President Michael D Higgins, Taoiseach Micheál Martin and Minister for Foreign Affairs Simon Coveney have attended a service of reflection for Britain's Queen Elizabeth in St Anne's Cathedral in Belfast.
Britain's King Charles III and the Queen Consort Camilla attended the service, after travelling from Hillsborough Castle.
British Prime Minister Liz Truss and Northern Ireland Secretary Chris Heaton-Harris were also in attendance, as well as Sinn Féin's Michelle O'Neill, DUP leader Jeffrey Donaldson and Minister for Foreign Affairs Simon Coveney.
The Taoiseach and Ms Truss were seated next to one another and were seen in deep conversation before proceedings started.
Church of Ireland Primate John McDowell addressed the congregation.
He said the word that would be most associated with the queen's role in Ireland was "reconciliation" - most of it through simple gestures.
Without referencing it directly, he spoke of her 2011 State visit to Ireland, during which she laid a wreath in the Garden of Remembrance and spoke in Irish at a State banquet.
"The bowing of the head in respect was far more powerful than much grander gestures.
"Love listens far more often than she speaks so a few words in an unfamiliar tongue and a judicious sentence or two of heartfelt regret and wisdom said far more than ceaseless volubility," he said.
When the king turned to leave St Anne's Cathedral, he crossed the aisle to President Higgins and warmly clasped his hand.
This morning, thousands of people lined the streets of Belfast to catch a glimpse of Charles and Camilla on their visit.
People gathered from early morning hoping to gain the best vantage point from behind the metal railings along the route in the city centre.
By the time Charles and Camilla passed by in the royal cavalcade along Wellington Place, Donegall Square North, Chichester Street and Victoria Street to loud cheers and applause the crowd was 10 deep in some parts.
People described the atmosphere as "emotional", "happy" and "full of excitement".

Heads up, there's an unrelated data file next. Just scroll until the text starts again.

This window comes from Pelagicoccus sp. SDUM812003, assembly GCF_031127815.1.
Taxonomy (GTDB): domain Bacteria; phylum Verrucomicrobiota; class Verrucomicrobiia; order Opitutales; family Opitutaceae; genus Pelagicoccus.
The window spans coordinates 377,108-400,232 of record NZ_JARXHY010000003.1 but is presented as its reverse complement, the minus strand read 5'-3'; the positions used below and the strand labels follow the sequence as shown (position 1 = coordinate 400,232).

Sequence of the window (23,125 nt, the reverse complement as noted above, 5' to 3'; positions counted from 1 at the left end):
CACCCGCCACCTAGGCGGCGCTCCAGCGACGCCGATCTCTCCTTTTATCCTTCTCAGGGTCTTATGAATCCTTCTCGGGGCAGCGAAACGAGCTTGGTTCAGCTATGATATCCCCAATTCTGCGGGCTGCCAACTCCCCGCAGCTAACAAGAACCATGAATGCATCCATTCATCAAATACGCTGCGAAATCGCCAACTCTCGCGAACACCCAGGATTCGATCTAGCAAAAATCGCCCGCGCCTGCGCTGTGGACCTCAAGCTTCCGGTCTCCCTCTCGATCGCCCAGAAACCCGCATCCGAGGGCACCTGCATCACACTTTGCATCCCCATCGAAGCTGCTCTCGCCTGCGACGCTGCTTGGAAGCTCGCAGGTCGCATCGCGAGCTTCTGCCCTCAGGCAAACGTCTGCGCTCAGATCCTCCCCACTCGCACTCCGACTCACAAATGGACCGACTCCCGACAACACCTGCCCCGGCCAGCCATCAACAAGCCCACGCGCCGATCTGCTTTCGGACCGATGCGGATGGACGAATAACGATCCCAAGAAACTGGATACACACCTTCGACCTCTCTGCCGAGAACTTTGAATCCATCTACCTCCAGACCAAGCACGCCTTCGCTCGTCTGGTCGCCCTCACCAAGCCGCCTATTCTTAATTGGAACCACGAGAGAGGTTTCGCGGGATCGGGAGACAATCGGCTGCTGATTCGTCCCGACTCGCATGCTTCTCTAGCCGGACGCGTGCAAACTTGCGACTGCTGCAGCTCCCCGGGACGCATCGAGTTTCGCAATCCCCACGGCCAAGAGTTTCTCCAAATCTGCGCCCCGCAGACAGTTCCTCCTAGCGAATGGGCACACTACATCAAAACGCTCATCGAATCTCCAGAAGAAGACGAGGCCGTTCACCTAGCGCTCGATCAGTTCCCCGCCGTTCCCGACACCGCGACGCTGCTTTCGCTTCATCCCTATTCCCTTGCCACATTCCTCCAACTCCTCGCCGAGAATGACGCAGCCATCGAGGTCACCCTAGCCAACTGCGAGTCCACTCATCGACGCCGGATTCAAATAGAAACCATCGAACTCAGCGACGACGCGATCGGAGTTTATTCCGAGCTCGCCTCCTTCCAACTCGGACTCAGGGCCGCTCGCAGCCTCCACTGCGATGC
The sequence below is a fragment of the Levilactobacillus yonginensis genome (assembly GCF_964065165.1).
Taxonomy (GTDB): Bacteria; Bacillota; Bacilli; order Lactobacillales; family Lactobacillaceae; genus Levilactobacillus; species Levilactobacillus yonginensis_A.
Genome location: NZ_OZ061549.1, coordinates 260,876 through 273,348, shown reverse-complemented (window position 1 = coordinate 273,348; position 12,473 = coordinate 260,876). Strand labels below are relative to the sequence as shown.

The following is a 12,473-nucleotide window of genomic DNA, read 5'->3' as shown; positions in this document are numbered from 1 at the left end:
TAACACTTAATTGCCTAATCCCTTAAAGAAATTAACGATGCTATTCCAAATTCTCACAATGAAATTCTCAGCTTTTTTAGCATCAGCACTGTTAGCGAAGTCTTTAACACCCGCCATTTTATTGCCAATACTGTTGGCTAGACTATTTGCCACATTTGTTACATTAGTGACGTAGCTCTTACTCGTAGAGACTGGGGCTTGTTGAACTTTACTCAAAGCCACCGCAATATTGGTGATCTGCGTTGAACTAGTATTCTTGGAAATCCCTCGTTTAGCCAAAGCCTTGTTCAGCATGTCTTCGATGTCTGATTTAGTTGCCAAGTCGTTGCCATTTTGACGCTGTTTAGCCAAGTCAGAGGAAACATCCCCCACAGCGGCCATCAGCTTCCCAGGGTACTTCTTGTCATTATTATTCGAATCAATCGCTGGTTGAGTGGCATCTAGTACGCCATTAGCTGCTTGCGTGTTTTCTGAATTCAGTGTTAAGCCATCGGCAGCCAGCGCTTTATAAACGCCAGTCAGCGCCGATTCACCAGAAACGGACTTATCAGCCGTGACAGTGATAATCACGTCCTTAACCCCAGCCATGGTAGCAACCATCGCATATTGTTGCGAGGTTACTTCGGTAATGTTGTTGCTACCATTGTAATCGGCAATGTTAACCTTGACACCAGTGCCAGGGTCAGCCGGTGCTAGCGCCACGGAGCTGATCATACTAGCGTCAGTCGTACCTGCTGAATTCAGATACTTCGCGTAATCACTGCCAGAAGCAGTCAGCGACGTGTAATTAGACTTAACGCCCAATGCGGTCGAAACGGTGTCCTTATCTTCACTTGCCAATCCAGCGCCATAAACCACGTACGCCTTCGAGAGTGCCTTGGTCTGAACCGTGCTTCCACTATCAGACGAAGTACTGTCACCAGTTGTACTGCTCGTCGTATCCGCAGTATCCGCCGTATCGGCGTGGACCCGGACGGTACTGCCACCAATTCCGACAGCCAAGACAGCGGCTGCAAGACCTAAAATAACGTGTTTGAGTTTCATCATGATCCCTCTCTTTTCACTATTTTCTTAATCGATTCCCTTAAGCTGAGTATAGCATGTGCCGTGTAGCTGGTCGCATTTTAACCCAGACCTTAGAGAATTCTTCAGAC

Charles and Camilla attended a number of engagements in Northern Ireland today as part of the king's tour around the UK.
They arrived in Belfast airport shortly before making their way to Hillsborough Castle, the royal residence, where the royal couple met Northern Ireland political leaders and received a message of condolence.
They also viewed an exhibition of pictures showing the queen in Northern Ireland.
After attending a memorial service for the queen at St Anne's Cathedral, Charles and Camilla then undertook a walkabout at Writers' Square, before leaving Northern Ireland.
Stormont offers condolences
While Charles was in Northern Ireland, Assembly Speaker Alex Maskey of Sinn Féin offered formal condolences to the king on behalf of the Stormont parliament.
He said over the years of the queen's reign there had been painstaking efforts to build peace in Northern Ireland.
"Queen Elizabeth was not a distant observer in the transformation and progress of relationships in and between these islands," Speaker Maskey said.
"She personally demonstrated how individual acts of positive leadership can help break down barriers and encourage reconciliation."
King Charles offered "heartfelt thanks" of behalf of his family for the expressions of sympathy on the death of his "beloved mother".
"In the years since she began her long life of public service my mother saw (Northern Ireland) pass through momentous and historic changes," he said.
"Through all those years she never ceased to pray for the best of times for this place and its people, whose stories she knew, whose sorrows our family had felt and for whom she had a great affection and regard."
The king also met the leaders of the five largest parties at Stormont, including Sinn Féin's deputy leader Michelle O'Neill.
Among those gathered outside Hillsborough were three women from Ballymena who were in position at the front of the crowd control barriers since 5.45am.
There were also three US students from New Jersey who said they had come along to "witness history".
The royal couple's visit to Northern Ireland was part of a tour of the UK ahead of Queen Elizabeth's state funeral next Monday.
Tonight, the queen's coffin arrived in Buckingham Palace.
The coffin will rest in overnight before being taken in a procession to Westminster Hall to lie in state for four days before the funeral.
Vast numbers are expected to pay their respects, with queues already forming last night.
Additional reporting Conor Macauley, Vincent Kearney